In a recent online poll Material Handling Management asked readers if their investments in outside consulting services had been worth the money. Half of the respondents answered, "No." And almost a quarter said such services were successful about half of
In a recent online poll Material Handling Management asked readers if their investments in outside consulting services had been worth the money. Half of the respondents answered, "No." And almost a quarter said such services were successful about half of the time. Why do consultants fare so poorly in everyone's esteem?
This article digs a little deeper into that question and offers tips on how to get the biggest payoff from consultant/client relationships. Here are six strategies that may help put a shine back on consultants' reputation.
1. Maintain Ownership
Problems in the consultant/client relationship can start early if expectations are not clearly established from the start. For example, when Sysco's (www.sysco.com) William Day hires consultants, he commits to managing them rather than submitting to their management.
"You're still responsible for the performance of your company," he says. "I have to manage them just as I would any other part of my team."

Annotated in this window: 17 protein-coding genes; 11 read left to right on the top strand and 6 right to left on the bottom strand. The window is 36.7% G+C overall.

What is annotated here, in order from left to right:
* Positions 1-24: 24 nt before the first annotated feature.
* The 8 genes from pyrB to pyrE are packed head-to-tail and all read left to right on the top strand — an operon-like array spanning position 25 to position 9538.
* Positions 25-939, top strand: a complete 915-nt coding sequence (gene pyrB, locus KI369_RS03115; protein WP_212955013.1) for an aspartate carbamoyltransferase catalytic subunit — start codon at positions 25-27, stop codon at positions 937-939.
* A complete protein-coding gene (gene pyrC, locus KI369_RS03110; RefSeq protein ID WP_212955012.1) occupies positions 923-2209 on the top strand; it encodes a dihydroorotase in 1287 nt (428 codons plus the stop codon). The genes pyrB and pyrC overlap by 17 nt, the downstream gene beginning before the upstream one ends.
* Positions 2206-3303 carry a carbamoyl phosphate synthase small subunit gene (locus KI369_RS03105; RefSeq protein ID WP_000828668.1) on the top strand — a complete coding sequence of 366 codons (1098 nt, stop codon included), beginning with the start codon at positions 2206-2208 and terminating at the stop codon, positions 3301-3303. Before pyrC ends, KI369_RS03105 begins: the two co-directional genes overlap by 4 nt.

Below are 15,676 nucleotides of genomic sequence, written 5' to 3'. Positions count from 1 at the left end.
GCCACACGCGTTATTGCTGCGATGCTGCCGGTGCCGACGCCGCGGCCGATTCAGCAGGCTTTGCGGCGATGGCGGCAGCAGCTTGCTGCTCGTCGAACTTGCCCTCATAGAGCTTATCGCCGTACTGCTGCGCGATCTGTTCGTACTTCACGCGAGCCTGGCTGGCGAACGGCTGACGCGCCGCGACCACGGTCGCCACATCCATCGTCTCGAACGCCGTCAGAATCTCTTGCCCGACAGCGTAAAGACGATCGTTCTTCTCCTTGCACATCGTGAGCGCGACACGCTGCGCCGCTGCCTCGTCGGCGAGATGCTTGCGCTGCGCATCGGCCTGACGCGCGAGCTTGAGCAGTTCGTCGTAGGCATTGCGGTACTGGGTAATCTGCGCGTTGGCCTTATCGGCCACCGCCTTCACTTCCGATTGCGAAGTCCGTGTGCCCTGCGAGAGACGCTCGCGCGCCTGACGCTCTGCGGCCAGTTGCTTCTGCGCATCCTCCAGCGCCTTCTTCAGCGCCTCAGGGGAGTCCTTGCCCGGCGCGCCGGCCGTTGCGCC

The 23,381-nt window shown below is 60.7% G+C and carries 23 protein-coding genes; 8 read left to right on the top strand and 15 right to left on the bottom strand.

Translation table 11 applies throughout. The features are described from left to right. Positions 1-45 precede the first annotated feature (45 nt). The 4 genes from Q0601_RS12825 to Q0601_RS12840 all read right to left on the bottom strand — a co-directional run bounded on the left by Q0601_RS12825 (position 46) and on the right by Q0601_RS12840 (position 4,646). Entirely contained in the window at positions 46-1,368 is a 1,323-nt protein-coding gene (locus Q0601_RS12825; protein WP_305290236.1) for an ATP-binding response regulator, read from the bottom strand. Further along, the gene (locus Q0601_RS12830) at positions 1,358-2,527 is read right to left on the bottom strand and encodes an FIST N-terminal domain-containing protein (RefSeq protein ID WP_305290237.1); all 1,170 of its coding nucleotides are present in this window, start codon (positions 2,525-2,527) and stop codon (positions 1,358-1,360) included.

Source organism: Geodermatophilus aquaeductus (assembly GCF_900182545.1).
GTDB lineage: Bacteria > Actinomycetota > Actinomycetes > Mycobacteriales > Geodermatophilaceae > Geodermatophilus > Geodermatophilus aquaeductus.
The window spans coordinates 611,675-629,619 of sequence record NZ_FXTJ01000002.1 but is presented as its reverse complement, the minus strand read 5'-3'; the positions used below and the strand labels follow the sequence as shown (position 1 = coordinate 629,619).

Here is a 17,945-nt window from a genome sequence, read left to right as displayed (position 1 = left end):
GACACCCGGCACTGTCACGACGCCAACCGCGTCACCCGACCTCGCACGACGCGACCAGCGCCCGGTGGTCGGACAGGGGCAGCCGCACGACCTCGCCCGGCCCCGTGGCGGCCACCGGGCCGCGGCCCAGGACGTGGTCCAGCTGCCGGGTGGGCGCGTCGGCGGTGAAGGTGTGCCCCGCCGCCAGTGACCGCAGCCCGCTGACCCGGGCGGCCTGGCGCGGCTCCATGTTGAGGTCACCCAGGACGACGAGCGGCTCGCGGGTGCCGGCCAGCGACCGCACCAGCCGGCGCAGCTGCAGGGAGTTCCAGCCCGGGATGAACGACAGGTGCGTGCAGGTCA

Learning to manage consultants is an acquired skill. With larger consulting firms, the skill must be more acute. Large firms bring their own political and managerial structures with them. Day says he makes sure to familiarize himself with such structures and targets whoever in that firm has the authority to deliver the necessary resources to get his work done.
"The other mistake is making the arrangement too complex," Day adds. "They'll say, ‘We can save you so much money by changing this business process and we'll share that benefit with you,' or ‘I'll get paid based on what you save.' Once you get into that kind of relationship, they have a vested interest in the decision process, and in my view you never want that."
Day is careful to avoid potential conflicts of interest. He also expects absolute honesty from consultants who report to him. "If I'm doing something you don't agree with you better tell me right away," he says. "I'm not going to spend $2 million on a project then get to the end of it and have you say ‘We need to do it another way because there's a problem.'